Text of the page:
a channel to provide a signal to the speaker, the signal including an alternating current (AC) component and a direct current (DC) component that is approximately equal to a common mode voltage; and
a return pat for the microphone and the speaker, the return path including a second multiplexer to select the common mode voltage when the blocking capacitor is not used in the channel and to select a ground voltage when the blocking capacitor is used in the channel, wherein the selected bias defines a voltage sufficient to properly bias the microphone when the blocking capacitor is used and the selected bias defines the voltage sufficient to properly bias the microphone plus the common mode voltage when the blocking capacitor is not used.
8. The circuit of claim 7, wherein the second multiplexer selects the ground voltage when a data interface is coupled to the interface circuit and the microphone and speaker are not coupled to the interface circuit.
9. The circuit of claim 7, wherein the first multiplexer selects an OFF setting when the microphone and speaker are not coupled to the interface circuit, the OFF setting providing no bias.
10. A device comprising:
a connector circuit to receive a microphone and one or more speakers, or a data interface; and
a signal conditioning circuit comprising a first multiplexer to select a bias for the microphone when the microphone is coupled to the connector circuit, a channel to provide a signal to the speaker, the signal including an alternating current (AC) component and a direct current (DC) component, the DC component of the signal being approximately equal to a common mode voltage, and a return path for the microphone and the spear, the return path including a second multiplexer to select the common mode voltage when the microphone and speaker are coupled to the connector circuit and to select a ground voltage when the microphone and speaker are not coupled to the connector circuit.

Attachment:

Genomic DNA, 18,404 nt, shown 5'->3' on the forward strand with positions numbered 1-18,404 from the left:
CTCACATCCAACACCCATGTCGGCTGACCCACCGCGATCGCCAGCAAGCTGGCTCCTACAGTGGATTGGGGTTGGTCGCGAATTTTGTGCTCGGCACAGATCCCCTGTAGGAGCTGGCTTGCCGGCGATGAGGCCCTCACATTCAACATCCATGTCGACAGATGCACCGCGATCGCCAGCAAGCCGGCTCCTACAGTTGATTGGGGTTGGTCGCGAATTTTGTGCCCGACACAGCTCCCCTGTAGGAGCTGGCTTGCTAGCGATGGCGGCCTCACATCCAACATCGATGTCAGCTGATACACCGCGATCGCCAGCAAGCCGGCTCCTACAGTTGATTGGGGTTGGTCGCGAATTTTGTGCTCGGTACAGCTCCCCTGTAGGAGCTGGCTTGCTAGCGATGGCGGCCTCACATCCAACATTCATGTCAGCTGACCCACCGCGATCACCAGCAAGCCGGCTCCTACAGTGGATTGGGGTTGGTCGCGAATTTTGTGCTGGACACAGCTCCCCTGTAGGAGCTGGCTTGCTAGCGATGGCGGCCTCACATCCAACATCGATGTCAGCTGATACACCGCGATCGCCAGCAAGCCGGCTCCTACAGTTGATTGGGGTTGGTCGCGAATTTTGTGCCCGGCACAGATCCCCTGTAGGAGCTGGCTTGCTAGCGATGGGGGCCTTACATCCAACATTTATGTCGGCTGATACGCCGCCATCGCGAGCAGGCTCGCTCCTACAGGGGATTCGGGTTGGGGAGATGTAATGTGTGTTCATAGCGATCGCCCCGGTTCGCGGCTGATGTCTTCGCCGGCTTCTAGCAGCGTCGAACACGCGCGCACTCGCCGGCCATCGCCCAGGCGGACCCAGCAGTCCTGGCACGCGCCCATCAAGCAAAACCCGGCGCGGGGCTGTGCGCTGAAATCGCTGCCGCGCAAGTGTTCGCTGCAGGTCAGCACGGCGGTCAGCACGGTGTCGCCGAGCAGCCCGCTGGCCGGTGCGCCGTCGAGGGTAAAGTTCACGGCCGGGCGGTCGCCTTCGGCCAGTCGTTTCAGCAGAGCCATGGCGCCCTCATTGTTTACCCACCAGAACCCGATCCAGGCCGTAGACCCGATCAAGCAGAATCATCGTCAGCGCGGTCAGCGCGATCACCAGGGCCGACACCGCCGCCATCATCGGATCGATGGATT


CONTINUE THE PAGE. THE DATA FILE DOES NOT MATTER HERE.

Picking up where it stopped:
11. The device of claim 10, wherein the second multiplexer selects the ground voltage when data interface is coupled to the connector circuit and the microphone and speaker are not coupled to the connector circuit.
12. The device of claim 10, wherein the first multiplexer selects an OFF setting when the microphone and speaker are not coupled to the connector circuit, the OFF setting providing no bias.
13. The device of claim 10, wherein the first multiplexer is programmable to select the bias from one of a plurality of biases based on whether or not the connector circuit includes a blocking capacitor for the channel.
14. The device of claim 13, wherein the connector circuit includes a blocking capacitor for the channel and the selected bias defines a voltage sufficient to properly bias the microphone.
15. The device of claim 13, wherein the connector circuit does not include a blocking capacitor forte channels and the selected bias defines a voltage sufficient to properly bias the microphone plus the common mode voltage.
16. The device of claim 10, further comprising a plurality of channels to provide signals to a plurality of speakers, the plurality of signals each including a respective AC component and a respective DC component, wherein each of the plurality of speakers couple to the return path.